July Blog Review Round Up!

Posted by design on Aug 4, 2014 in Press Articles, Product Feature

We love moms who blog, and write, and review! This summer we’ve been in touch with some great reviewes who always have something new to teach us about our products. Take a look here:
July Reviews

 1. Play with Paper // 2. eeBoo Paper on Forbes.com // 3. Beat the Summer Slide //

““Paper Engineering: the most portable and affordable building medium is perfect for the summer. Paper allows you to build so many things: balls, books, mobius strips, flowers that don’t wilt but still look way better than fake flowers.”–Jenn Choi

4_5_64.  Animal Rummy, A Game to Hold onto // 5. Obstacles, Think Outside the Box // 6. Non-Traditional Puzzles

“My youngest loved the unusual animals and plants depicted in What Do You Know; my parents studied the artwork; my nine-year-old enjoyed displaying her superior knowledge of Spanish; and I was happy to play something that didn’t involve SpongeBob.” — from the Educated Mom (#4)

Can’t get enough of eeBoo reviews? Don’t worry there’s more!

7. Pom Poms on party hats // 8. Back to School Prep and Supplies  // 9.  Unique School Supplies //10. Summer Travel Picks // 11. Must Have Travel Toys

Want to review an eeBoo product on your blog?

Contact Cait@eeBoo.com!

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Best Books of 2013!

Posted by design on Dec 16, 2013 in Press Articles, Product Feature

eeBoo Tell Me a Story Cards make Toys are Tools Best Books of 2013!

Fullscreen capture 12162013 30812 PM.bmp

http://www.toysaretools.com/2013/12/best-childrens-books-2013.html

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Categories is on the Toys are Tools Blog! + Giveaway

500 categories play

The Toys are Tools Blog is one of our favorites when it comes kid-testing and thoughtful reviews. It is all about the educational and skill building without sacrificing fun. They just reviewed our game Categories. Categories is full of friendly faces doing all sorts of funny things, playing with balls, wearing hats, eating snacks! The objective is to find sets of three that one trait in common, for example, they are all eating.

The expert  Nicole Kolenda, M.S., CCC-SLP, P.C., Speech & Language Pathologist and Jenn both took a look at this game. I think they nailed it when they write,  ”For the eeBoo cards, I think kids need the time to observe and really look at everything….you can’t just LOOK, you have to THINK about what you are looking at.”

Head over to the Toys are Tools blog QUICK and you can enter to win 2 free games.

Purchase Categories at your local toy store or at the www.eeBoo.com 

 

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Design Tiles is Getting Excellent Press

Posted by design on Nov 4, 2013 in Learning through Looking, Press Articles, Product Feature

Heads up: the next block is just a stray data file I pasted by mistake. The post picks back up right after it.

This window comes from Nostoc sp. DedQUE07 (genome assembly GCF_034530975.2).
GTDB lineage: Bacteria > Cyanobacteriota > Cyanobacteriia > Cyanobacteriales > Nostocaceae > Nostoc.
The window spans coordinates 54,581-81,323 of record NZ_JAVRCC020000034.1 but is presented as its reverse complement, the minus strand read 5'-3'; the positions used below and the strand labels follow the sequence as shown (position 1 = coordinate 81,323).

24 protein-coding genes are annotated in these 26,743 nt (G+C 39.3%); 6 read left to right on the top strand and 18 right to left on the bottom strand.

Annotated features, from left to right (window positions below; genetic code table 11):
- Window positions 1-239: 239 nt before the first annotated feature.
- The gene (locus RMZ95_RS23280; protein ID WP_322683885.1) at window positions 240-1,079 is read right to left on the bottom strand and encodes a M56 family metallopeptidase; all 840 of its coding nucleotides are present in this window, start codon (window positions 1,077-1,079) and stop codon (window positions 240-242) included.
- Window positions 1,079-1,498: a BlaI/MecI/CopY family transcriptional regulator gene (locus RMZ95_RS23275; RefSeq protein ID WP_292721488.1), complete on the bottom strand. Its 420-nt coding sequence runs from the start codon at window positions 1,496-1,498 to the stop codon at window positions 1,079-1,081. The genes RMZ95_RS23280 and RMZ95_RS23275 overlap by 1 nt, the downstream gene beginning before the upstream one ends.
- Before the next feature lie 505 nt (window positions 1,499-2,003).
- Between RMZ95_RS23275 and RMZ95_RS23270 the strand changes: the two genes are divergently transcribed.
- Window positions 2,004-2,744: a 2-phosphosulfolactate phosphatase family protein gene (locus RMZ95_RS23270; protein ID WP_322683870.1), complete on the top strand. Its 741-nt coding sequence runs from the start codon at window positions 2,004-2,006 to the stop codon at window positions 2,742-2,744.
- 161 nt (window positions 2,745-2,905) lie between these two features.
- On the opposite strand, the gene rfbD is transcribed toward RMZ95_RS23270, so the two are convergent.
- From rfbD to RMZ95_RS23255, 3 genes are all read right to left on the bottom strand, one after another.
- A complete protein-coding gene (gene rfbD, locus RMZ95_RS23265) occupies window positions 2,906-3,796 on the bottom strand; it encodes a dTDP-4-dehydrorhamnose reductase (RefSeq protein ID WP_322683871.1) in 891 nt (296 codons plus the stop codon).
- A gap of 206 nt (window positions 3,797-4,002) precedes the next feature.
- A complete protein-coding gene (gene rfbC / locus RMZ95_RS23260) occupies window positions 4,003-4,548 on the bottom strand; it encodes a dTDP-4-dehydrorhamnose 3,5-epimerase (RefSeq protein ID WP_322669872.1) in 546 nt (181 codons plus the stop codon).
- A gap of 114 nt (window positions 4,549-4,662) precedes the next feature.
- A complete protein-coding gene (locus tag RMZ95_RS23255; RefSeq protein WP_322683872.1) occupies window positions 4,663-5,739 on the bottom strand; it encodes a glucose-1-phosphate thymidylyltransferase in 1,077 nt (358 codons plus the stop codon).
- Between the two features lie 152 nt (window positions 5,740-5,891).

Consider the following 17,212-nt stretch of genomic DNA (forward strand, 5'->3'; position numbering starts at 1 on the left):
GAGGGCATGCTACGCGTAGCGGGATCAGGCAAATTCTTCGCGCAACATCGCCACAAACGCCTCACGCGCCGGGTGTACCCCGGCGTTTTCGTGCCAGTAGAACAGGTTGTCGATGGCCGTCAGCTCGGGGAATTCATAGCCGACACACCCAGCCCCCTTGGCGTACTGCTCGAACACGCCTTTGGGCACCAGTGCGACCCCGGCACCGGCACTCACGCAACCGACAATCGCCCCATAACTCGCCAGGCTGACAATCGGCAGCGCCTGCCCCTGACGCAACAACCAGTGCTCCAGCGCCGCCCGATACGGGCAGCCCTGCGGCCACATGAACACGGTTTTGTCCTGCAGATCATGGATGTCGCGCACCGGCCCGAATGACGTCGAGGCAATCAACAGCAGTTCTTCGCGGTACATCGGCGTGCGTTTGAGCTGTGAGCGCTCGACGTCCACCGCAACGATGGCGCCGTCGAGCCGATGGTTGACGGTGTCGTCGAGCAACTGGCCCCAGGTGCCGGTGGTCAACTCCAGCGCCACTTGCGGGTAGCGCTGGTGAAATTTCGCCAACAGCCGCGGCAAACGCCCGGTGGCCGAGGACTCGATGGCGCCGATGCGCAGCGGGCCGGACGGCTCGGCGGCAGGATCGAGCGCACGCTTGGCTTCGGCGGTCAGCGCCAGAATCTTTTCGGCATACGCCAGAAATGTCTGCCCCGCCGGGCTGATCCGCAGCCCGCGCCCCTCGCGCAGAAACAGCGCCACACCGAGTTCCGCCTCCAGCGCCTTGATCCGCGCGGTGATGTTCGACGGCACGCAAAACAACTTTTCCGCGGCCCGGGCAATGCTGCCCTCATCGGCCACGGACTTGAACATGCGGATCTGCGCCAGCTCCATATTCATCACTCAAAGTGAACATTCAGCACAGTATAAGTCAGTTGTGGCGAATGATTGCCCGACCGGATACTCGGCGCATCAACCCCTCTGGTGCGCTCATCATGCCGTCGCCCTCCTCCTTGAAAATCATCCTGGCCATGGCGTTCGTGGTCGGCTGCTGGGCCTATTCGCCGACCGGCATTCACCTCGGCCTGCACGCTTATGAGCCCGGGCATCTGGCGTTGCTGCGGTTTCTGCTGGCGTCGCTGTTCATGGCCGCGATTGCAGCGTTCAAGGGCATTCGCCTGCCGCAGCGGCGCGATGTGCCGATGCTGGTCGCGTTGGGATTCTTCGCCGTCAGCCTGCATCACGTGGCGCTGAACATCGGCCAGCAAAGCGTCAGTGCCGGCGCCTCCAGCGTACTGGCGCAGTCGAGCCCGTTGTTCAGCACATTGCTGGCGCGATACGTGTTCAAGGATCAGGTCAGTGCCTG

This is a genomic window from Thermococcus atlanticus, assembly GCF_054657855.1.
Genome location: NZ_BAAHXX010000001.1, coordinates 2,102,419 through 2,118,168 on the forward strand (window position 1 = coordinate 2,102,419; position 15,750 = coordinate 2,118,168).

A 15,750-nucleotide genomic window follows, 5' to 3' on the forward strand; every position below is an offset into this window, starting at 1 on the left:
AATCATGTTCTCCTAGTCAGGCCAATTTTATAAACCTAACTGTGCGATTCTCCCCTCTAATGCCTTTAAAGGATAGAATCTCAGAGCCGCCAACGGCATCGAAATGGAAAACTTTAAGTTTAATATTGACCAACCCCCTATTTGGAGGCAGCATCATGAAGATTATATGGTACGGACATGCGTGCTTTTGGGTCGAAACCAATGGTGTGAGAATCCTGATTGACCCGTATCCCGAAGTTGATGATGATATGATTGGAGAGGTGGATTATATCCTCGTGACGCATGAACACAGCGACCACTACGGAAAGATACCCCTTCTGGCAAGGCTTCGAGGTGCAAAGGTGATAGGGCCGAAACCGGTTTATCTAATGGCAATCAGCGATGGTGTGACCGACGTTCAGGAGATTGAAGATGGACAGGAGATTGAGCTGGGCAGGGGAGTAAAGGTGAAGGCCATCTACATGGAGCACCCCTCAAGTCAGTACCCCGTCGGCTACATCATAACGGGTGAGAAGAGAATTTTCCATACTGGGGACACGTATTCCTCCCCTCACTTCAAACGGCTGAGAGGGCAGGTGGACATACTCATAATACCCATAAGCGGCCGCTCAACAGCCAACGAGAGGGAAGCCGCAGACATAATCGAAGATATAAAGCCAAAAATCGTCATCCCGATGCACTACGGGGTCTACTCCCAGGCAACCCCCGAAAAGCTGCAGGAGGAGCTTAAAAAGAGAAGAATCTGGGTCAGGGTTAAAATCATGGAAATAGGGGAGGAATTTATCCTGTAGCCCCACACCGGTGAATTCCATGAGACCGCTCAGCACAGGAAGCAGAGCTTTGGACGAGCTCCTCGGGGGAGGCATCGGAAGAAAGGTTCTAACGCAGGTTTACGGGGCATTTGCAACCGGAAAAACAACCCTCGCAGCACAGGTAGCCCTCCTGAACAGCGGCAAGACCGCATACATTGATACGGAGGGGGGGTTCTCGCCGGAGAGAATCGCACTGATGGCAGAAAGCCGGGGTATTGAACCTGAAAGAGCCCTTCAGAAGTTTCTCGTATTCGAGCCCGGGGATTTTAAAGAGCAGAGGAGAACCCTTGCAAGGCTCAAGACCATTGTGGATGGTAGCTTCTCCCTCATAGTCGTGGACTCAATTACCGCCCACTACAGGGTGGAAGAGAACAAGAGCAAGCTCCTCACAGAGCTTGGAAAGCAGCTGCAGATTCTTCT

Design Tiles got a whole page feature in the holiday gift guide!

Design Tiles got a whole page feature in the holiday gift guide!

The cover of Novembers Canadian Family Magazine.

The cover of Novembers Canadian Family Magazine.

 

We’re so proud Design Tiles made a big splash in Canadian Family’s Holiday Gift Guide in their November magazine.

If you haven’t read Jen Choi’s review of this product on her blog:  Toys are Tools you should take a moment to give it a read through! Jen’s thoughtful reviews and creative toy testers ended hit on many of the high points of Design Tiles: an art medium that doesn’t require drawing, detail oriented, pattern recognition and more. But our favorite point the review makes is towards the end. Design Tiles teaches one “How to make sense without saying a word!”

Thanks Canadian Family and Toys are Tools!

*Below is an image from Saxton Freymann when he was making the prototype for Design Tiles.

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Toys are Tools Loves eeBoo’s Scratch Papers!

Posted by design on Jun 14, 2013 in Learning through Looking, Press Articles, Product Feature
Blogger Toys are Tools loves eeBoo’s Scratch Papers! This exciting new product quickly jumped onto eeBoo’s Best Sellers list, mere weeks after coming out. It’s no wonder why, when each paper provides a new and beautiful dimension to drawing.
eeBoo produces 3 styles of Scratch Papers: Foil, Pattern, and Fluorescent. In each style, 20 8×8 sheets and a bamboo pencil are provided. 
 You can read the full review here.

eeboo scratch paper copy building 500

 

“It is also great for little kids who are too tiny for figurative drawing,” Petra commented.  “It’s just such a magical look that you can achieve… If you were to teach about lines and shapes which are sort of basic art education units to teach,” she said, “I think it would be nice for that.”

A new approach to drawing: When you make your mark,
You’re actually scratching brilliant color from the dark!
From beneath the inky blackness, flashy foil will shine
To add light and sparkle every time you scratch a line!

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Toys are Tools Loves eeBoo’s About Face!

Posted by design on May 6, 2013 in Learning through Looking, Press Articles, Product Feature

Toys are Tools  blogger loves eeBoo’s visual skills activity, About Face

About Face features images of found objects in categories of objects arranged to look like facial parts — such as eyes, a nose, a mouth, and hair. Children are encouraged to flip over and rearrange the tiles to create a multitude of different faces. About Face’s educational benefits are wide ranging, from teaching out-of-the-box visual thinking, encouraging the development of facial expression recognition skills, to teaching color identification (choose only tiles with red objects), to expanding vocabulary as children ask parents what each object is.

Winner of the Oppenheim Best Toy Award, and the Oppenheim Snap! Awards.

See some of the Faces Toys are Tools made, and read the review here

“…it’s such a wonderful way to expand vocabulary associated with feelings.” – Toys are Tools

“Petra Pankow, who has taught me so much about the role of art in education told me this.  “There is a certain magic in this ability to make meaning in this way, that I think, as you grow older you might actually lose this.” – Toys are Tools

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Toys are Tools blog is doing an eeBoo Art Book giveaway!

Posted by design on Apr 9, 2013 in Learning through Looking, Press Articles, Product Feature

The Learn to Draw Art Books are among eeBoo’s top-sellers, and from Toys are Tools review, it’s not hard to see why! eeBoo commissioned 3 acclaimed children’s book illustrators to  design books that teach children how to draw. The Art Books are open ended, and do as much to playfully encourage children to try something new as they do to provide parameters and instruction.